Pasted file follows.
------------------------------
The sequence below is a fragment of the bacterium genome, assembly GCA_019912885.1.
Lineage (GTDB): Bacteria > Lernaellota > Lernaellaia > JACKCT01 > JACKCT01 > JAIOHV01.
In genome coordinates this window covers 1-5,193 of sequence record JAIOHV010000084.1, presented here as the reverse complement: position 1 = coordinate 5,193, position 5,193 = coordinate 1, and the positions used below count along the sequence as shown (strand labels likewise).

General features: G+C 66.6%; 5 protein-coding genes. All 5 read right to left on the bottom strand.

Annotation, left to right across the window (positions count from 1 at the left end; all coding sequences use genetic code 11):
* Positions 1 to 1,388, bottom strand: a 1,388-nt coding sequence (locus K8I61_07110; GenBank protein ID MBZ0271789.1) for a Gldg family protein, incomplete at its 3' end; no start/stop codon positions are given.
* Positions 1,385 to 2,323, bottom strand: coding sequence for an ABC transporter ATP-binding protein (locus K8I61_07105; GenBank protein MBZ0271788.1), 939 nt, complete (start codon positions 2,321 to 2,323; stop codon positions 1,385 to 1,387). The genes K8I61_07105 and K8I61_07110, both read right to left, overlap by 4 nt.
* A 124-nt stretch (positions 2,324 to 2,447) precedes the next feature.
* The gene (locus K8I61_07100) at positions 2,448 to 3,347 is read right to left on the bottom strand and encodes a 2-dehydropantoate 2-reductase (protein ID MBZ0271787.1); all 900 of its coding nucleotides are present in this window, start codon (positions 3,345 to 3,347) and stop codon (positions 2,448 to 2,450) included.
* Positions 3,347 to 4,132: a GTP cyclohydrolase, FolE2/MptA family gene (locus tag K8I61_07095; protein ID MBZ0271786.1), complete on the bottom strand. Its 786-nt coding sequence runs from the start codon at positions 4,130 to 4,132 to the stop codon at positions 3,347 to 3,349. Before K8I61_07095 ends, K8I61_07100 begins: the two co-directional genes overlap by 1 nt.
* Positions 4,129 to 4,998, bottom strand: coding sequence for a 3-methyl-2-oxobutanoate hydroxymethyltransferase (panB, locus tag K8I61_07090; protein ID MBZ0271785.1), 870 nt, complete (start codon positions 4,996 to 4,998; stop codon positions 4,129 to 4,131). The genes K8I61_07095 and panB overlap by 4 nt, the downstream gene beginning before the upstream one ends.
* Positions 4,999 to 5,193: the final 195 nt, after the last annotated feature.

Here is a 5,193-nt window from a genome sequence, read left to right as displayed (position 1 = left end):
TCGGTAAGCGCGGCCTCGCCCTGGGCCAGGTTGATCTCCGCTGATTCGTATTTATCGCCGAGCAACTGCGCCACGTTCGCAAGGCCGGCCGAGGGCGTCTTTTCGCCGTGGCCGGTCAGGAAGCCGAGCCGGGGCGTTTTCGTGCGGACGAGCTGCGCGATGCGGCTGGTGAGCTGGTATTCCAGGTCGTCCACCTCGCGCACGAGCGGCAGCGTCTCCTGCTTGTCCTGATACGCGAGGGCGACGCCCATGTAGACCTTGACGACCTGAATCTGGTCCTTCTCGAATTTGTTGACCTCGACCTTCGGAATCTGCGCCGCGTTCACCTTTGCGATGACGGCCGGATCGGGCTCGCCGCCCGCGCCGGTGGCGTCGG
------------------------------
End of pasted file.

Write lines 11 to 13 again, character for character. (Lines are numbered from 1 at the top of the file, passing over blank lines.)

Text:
* Positions 4,129 to 4,998, bottom strand: coding sequence for a 3-methyl-2-oxobutanoate hydroxymethyltransferase (panB, locus tag K8I61_07090; protein ID MBZ0271785.1), 870 nt, complete (start codon positions 4,996 to 4,998; stop codon positions 4,129 to 4,131). The genes K8I61_07095 and panB overlap by 4 nt, the downstream gene beginning before the upstream one ends.
* Positions 4,999 to 5,193: the final 195 nt, after the last annotated feature.

Here is a 5,193-nt window from a genome sequence, read left to right as displayed (position 1 = left end):